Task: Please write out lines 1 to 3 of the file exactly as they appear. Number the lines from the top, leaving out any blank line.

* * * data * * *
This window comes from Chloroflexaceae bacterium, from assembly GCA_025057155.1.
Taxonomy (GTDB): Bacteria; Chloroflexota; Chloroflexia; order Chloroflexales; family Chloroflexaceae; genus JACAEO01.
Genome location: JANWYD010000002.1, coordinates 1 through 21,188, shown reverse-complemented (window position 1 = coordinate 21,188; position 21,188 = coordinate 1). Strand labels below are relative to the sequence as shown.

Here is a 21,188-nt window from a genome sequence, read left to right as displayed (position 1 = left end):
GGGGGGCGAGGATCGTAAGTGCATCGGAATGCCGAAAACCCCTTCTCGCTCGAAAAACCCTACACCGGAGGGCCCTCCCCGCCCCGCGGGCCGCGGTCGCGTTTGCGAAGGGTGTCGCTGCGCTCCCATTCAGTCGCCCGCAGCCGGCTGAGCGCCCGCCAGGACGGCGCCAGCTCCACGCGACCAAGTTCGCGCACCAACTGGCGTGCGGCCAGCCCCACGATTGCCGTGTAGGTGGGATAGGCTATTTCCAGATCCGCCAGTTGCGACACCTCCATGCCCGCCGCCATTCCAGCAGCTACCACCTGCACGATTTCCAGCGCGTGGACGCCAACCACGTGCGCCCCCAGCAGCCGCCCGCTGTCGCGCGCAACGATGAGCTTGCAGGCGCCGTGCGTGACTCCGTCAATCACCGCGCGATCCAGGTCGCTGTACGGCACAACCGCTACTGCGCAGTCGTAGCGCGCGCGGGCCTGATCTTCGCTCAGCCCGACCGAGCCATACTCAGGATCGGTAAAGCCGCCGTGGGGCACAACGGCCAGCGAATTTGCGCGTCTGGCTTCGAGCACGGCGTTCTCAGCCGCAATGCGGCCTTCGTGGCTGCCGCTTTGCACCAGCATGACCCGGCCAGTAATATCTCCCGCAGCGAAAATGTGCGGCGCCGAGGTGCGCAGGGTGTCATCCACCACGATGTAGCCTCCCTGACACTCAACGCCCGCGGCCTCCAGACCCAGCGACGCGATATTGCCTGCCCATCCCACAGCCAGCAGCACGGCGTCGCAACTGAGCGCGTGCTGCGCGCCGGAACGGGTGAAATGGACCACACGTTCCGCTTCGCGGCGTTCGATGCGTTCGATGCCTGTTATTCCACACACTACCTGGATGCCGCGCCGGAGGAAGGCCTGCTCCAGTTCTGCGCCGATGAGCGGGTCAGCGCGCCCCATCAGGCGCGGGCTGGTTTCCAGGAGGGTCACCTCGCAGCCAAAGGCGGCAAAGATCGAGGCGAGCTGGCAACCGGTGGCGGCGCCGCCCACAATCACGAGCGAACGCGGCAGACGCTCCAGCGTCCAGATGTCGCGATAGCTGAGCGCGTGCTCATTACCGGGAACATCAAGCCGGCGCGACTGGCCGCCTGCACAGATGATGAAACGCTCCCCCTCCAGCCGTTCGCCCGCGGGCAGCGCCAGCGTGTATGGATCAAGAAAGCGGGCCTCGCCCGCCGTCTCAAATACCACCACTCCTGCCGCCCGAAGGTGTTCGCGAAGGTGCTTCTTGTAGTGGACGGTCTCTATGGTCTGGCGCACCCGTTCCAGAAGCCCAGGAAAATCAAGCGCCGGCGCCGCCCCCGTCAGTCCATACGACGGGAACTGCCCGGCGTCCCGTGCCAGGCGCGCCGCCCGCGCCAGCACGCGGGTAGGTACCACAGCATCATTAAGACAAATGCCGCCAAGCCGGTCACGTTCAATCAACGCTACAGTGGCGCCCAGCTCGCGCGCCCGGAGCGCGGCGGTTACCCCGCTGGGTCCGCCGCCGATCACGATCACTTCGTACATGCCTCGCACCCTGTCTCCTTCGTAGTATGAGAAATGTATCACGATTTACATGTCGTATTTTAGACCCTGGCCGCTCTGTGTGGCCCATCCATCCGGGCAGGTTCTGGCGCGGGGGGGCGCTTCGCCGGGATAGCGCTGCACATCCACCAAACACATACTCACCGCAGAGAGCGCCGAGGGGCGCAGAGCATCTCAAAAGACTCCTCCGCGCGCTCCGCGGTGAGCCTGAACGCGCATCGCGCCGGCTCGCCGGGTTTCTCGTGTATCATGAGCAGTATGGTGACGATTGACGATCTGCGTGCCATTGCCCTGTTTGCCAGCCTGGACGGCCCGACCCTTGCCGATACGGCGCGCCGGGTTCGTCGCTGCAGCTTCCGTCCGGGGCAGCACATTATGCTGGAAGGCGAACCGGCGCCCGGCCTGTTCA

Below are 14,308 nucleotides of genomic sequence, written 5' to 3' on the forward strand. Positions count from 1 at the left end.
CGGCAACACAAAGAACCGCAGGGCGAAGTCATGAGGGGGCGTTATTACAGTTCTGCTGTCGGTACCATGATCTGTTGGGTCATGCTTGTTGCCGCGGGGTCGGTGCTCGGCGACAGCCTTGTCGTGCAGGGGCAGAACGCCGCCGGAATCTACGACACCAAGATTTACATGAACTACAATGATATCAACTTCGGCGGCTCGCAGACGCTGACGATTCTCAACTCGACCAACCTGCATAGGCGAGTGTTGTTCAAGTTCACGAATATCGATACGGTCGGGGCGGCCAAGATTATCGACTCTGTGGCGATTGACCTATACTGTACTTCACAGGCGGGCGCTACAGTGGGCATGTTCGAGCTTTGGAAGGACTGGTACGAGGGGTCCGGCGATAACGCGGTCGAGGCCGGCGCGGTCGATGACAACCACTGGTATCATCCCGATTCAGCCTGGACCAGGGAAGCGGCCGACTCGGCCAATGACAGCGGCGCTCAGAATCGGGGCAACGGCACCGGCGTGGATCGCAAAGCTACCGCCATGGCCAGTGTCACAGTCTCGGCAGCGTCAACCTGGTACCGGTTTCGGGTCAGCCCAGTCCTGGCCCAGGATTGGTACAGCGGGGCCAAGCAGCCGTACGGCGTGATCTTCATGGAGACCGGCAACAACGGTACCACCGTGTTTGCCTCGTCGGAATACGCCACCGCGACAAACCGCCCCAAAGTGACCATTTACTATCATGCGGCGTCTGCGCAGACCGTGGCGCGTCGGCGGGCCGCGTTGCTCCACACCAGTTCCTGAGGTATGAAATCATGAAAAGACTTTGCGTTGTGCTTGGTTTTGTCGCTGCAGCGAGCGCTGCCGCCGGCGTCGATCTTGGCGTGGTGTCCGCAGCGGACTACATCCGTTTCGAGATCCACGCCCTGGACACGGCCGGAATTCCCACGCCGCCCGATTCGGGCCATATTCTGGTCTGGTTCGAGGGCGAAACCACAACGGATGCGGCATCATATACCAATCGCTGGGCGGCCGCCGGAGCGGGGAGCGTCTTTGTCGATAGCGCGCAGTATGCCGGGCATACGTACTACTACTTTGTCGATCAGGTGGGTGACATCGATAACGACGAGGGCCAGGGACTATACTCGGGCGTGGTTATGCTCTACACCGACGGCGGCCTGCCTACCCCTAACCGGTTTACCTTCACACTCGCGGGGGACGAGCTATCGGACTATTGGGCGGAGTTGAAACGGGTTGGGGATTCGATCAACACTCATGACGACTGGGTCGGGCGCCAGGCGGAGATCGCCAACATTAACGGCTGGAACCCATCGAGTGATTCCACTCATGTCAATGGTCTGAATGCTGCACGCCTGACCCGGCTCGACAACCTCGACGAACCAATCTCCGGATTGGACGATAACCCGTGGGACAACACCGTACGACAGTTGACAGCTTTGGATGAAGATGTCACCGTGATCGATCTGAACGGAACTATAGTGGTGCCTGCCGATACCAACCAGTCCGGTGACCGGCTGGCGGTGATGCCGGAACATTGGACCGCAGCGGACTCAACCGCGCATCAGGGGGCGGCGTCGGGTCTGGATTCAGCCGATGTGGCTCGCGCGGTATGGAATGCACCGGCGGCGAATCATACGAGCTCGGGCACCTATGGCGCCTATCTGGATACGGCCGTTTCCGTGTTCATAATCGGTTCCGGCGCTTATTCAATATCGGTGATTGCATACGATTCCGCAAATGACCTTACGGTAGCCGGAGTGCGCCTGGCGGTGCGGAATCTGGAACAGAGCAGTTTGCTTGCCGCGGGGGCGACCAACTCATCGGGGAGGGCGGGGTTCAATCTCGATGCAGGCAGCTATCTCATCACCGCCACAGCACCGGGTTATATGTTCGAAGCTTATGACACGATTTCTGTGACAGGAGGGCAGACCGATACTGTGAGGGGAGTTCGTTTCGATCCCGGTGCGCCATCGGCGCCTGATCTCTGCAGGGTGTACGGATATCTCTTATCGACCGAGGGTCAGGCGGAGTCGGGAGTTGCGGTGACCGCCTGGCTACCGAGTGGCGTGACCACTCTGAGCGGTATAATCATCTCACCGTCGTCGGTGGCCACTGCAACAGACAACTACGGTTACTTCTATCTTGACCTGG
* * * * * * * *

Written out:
This window comes from Chloroflexaceae bacterium, from assembly GCA_025057155.1.
Taxonomy (GTDB): Bacteria; Chloroflexota; Chloroflexia; order Chloroflexales; family Chloroflexaceae; genus JACAEO01.
Genome location: JANWYD010000002.1, coordinates 1 through 21,188, shown reverse-complemented (window position 1 = coordinate 21,188; position 21,188 = coordinate 1). Strand labels below are relative to the sequence as shown.